Collecting illegal dumping data
When illegal dumping occurs, it is important to record and keep detailed information about the incident. Gathering detailed information can help you understand the factors that influence illegal dumping on your land.
Information sources could include:
- internal databases (records of customer complaints, illegal dumping incidents, trespassing incidents)
- local community, NSW Police and neighbours (reports of illegal dumping and trespassing, vehicles on site)
- local council (nearby illegal dumping hotspots, patterns of dumping in the local area).
- keep an Excel log of all illegal dumping incidents in the area you are responsible for and use this to map dumping hotspots, locations and materials over time using Google Maps, a Geographic Information System or Land Information System
- survey your local community to ask them why the community is dumping at specific locations
- analyse surveillance footage and photographs
- Visit dumping sites and gather information regarding the materials being dumped and the method of dumping to help identify the prevention method most suited to dealing with the problem.
- What waste is being dumped?
- When is it being dumped?
- Where is the waste coming from?
- Who do you think may be responsible for the dumping?
- What do you know about the likely offenders?
- How was the waste dumped?
- Where on your land is it being dumped? Are there any places where it consistently reoccurs (i.e. hotspots)?
- Is there anything about the dump sites that might make illegal dumping there easy?
- Are there any timing or seasonal patterns?
Setting up a data collection system
Collecting and analysing data about illegal dumping incidents will help identify dumpers and assist with prosecutions, and can help with designing, implementing and monitoring your illegal dumping prevention program.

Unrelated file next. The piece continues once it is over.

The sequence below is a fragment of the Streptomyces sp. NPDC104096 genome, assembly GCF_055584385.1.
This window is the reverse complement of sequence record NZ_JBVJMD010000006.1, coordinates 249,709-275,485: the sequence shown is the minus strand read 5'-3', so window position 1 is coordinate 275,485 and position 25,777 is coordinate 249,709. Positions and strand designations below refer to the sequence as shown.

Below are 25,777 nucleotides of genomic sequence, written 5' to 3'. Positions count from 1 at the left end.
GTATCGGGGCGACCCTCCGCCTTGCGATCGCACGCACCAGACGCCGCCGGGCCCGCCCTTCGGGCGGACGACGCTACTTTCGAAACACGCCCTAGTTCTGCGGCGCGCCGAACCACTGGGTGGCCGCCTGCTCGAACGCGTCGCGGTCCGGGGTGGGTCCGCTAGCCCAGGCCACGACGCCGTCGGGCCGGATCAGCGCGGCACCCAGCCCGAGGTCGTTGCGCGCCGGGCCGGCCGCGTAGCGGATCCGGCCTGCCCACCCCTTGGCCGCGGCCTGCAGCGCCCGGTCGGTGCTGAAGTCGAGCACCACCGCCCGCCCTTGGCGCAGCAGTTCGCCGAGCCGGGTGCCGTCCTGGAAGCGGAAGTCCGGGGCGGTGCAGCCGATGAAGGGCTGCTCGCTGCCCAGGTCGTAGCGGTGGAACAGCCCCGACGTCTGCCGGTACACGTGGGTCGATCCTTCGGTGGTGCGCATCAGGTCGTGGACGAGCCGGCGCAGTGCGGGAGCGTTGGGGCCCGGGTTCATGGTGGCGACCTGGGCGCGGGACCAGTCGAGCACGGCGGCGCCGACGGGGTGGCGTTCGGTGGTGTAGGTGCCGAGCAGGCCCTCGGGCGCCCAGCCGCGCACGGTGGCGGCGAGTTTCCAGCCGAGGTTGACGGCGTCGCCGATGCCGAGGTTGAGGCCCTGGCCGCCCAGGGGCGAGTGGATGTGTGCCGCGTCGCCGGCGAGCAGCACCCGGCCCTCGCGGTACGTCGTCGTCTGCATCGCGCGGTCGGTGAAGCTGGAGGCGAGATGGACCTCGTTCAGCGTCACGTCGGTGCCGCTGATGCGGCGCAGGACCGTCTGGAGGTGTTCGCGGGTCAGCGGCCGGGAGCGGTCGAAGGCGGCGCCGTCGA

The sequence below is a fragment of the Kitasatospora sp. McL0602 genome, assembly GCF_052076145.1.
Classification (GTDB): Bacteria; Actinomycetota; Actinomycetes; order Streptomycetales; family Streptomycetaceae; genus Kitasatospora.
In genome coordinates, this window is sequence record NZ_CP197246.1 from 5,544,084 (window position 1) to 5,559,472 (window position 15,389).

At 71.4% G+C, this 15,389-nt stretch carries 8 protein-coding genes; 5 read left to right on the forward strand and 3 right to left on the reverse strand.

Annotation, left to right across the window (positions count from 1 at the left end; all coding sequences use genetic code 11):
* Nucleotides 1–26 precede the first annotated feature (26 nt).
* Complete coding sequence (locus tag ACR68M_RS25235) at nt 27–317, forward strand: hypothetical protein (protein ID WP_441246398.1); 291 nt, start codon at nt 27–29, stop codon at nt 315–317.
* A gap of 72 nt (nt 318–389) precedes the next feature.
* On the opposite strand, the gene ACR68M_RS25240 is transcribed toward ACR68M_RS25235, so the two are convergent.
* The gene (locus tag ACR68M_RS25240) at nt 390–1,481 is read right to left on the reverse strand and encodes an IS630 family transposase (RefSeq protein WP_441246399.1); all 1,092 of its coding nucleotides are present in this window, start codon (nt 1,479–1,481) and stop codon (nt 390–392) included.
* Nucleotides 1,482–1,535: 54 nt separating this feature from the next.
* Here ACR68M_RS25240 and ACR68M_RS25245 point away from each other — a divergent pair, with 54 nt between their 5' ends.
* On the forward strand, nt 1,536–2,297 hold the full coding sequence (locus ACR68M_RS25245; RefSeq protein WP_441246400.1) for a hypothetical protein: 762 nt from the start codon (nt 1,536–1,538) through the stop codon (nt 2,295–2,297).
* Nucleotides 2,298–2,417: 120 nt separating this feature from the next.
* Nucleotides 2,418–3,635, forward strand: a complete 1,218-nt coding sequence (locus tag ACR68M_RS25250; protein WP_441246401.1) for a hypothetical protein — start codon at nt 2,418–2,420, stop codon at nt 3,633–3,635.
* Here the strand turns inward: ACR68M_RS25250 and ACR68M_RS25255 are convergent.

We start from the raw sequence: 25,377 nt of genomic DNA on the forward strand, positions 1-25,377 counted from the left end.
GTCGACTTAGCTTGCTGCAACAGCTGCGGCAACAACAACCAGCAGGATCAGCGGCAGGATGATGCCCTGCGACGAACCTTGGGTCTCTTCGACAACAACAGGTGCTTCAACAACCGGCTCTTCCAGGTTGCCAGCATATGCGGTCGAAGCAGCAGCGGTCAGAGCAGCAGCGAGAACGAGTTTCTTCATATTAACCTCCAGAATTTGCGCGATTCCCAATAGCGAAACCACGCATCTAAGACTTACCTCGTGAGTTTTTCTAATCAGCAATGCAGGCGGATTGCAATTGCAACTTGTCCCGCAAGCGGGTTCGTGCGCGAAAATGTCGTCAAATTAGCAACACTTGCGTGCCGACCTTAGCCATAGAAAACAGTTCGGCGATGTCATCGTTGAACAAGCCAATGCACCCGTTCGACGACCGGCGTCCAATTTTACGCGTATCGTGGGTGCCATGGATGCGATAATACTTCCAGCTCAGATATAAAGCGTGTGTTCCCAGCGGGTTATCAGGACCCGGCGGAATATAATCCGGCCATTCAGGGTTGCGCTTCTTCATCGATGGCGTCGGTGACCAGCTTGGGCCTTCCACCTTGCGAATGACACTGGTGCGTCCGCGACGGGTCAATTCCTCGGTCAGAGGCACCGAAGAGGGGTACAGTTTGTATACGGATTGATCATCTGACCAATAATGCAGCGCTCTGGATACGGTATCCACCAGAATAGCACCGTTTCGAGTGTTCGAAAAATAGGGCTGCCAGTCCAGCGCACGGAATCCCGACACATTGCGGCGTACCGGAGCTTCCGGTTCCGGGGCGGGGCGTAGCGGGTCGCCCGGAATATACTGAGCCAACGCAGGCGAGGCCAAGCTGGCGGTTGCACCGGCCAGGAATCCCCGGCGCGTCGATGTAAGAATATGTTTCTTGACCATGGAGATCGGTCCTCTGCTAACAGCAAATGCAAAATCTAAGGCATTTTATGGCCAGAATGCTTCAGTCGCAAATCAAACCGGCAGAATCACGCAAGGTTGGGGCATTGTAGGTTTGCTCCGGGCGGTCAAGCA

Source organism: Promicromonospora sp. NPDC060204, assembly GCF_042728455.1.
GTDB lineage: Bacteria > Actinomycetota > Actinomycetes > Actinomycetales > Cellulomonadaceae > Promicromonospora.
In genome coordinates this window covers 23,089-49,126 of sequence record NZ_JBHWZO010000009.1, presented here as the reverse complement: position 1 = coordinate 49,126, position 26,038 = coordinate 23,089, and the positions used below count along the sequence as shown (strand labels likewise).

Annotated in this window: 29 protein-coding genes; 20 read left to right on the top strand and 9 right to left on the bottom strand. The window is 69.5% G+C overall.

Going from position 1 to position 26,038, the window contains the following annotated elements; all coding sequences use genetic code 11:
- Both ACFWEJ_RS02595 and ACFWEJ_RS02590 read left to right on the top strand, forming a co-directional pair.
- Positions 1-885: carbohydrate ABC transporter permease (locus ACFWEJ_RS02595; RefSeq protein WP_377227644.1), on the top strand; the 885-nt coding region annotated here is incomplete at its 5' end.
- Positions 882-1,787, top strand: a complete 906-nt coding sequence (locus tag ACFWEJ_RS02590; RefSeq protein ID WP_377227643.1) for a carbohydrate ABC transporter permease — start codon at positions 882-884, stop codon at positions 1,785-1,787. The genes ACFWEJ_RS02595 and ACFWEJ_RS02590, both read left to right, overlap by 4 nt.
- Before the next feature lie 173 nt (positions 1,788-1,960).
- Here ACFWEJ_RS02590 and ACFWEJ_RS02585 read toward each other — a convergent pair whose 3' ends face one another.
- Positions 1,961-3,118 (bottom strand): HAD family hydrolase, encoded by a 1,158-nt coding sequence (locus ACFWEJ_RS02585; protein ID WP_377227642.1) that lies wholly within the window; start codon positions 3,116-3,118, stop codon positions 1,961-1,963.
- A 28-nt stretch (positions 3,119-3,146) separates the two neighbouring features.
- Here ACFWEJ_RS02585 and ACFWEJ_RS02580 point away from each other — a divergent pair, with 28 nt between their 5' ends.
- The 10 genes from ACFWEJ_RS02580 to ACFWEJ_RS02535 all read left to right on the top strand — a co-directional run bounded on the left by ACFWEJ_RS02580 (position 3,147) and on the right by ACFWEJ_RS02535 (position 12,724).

The NSW EPA has developed an online database to centralise and support data collection and analysis by public land managers in NSW.
For advice about the type of illegal dumping data that you will need to collect refer to the Illegal Dumping and Illegal Land Filling Data Collection Parameters (PDF 38KB).
Presenting your data in a meaningful way, e.g. using charts, graphs, maps and diagrams, can clarify the problem and help to communicate the issues to other stakeholders. For example, trends over time and the impact of intervention efforts can be plotted on a line graph. The composition of illegally dumped waste can be presented in a pie chart. Charts containing information on common hotspots or land tenure can also help reveal the nature and extent of the problem in your area. Illegal dumping incident locations can be overlaid on maps or aerial photographs to highlight hotspots and therefore identify areas where efforts should be concentrated.
More information: case study
Gathering and interpreting illegal dumping data – RailCorp
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Page last updated: 06 November 2015